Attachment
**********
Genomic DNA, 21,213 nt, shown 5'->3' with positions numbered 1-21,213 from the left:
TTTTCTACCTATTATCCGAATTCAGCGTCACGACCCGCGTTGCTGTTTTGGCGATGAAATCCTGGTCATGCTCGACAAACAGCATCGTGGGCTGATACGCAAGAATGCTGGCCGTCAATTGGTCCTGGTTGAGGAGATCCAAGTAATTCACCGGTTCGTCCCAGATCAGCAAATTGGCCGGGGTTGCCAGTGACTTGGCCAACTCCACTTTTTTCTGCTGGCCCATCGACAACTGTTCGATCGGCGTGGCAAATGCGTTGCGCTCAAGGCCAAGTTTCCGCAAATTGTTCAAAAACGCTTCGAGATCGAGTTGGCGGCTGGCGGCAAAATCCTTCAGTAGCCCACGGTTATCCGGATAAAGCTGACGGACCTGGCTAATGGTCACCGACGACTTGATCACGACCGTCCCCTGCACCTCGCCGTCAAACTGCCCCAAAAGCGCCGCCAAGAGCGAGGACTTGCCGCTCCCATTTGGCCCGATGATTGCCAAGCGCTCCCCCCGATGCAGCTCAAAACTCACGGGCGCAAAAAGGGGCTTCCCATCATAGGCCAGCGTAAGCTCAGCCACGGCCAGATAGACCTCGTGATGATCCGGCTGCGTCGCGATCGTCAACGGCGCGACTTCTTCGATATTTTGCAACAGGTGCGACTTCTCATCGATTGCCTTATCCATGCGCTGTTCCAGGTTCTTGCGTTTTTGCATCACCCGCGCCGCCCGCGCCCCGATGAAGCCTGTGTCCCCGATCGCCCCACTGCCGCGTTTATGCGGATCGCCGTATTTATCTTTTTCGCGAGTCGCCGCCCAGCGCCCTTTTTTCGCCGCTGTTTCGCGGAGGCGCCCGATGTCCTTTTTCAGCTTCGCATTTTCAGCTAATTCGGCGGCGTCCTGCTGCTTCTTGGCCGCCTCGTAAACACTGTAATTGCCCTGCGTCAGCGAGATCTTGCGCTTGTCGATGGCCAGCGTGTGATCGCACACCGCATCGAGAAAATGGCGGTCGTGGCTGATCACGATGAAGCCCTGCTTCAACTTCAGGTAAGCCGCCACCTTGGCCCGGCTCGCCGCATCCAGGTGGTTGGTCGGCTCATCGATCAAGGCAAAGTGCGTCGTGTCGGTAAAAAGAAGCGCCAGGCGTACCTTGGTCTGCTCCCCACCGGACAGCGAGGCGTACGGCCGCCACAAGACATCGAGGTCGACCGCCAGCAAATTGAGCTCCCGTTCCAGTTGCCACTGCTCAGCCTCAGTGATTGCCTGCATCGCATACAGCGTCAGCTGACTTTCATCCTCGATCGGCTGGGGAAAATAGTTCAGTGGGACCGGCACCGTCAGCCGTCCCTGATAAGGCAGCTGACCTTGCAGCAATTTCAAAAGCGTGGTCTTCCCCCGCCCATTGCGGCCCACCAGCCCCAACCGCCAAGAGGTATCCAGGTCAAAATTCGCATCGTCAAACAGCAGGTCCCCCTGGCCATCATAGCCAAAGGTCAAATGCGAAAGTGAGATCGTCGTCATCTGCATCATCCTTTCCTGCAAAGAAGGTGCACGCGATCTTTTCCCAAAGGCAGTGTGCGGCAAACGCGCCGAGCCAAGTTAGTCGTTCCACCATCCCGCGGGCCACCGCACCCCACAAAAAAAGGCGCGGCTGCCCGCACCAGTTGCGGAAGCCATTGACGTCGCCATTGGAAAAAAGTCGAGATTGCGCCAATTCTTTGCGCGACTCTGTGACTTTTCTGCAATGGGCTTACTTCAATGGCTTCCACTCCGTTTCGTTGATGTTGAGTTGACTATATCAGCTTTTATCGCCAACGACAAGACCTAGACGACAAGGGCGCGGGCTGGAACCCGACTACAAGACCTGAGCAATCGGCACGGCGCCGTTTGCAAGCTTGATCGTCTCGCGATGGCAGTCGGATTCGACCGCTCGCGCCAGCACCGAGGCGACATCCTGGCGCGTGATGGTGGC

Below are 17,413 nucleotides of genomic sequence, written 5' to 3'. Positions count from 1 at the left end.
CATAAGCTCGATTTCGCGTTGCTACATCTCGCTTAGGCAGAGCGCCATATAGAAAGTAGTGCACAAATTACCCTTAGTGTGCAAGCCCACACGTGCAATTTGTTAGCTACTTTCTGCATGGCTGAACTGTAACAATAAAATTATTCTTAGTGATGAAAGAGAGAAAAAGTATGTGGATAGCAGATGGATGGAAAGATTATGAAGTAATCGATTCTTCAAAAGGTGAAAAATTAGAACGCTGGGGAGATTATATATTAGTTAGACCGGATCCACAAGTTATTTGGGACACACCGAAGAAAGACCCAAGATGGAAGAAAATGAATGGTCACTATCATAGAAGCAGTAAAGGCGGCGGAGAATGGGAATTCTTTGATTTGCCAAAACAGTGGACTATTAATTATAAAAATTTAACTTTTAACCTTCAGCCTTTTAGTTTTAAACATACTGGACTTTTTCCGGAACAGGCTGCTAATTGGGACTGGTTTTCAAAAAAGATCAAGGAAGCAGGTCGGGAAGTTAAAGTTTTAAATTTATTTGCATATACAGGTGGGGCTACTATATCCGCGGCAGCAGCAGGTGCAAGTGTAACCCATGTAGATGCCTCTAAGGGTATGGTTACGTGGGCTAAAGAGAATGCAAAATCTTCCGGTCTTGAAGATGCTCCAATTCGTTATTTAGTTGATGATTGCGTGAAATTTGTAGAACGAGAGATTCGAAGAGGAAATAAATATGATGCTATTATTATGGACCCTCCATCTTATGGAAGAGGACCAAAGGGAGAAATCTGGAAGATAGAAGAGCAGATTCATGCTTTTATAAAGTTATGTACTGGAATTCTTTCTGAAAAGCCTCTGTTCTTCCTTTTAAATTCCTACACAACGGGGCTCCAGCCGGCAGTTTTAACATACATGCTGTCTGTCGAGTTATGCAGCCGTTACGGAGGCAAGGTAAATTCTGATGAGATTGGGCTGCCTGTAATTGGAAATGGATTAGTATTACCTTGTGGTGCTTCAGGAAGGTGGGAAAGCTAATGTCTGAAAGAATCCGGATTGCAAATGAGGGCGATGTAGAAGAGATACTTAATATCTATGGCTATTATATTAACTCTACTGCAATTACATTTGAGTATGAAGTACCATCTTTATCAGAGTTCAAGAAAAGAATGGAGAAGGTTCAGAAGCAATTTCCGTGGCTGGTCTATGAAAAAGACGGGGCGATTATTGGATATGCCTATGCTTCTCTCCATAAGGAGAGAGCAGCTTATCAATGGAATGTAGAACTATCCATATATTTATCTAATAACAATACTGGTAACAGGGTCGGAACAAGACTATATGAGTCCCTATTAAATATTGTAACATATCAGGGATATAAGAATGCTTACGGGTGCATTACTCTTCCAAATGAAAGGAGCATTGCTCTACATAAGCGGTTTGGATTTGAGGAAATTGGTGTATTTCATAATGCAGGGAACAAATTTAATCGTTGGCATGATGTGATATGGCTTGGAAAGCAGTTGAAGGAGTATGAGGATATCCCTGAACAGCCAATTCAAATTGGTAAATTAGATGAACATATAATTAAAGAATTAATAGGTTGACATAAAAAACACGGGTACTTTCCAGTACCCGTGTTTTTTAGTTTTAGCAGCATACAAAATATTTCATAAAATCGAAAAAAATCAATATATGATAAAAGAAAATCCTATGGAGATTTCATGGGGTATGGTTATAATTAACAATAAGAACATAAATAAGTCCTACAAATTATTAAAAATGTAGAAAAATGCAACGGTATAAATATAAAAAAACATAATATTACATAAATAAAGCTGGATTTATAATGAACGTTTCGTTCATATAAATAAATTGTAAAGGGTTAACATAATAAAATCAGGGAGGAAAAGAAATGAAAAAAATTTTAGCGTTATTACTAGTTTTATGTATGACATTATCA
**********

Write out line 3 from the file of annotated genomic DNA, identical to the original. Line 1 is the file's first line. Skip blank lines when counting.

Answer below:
Below are 17,413 nucleotides of genomic sequence, written 5' to 3'. Positions count from 1 at the left end.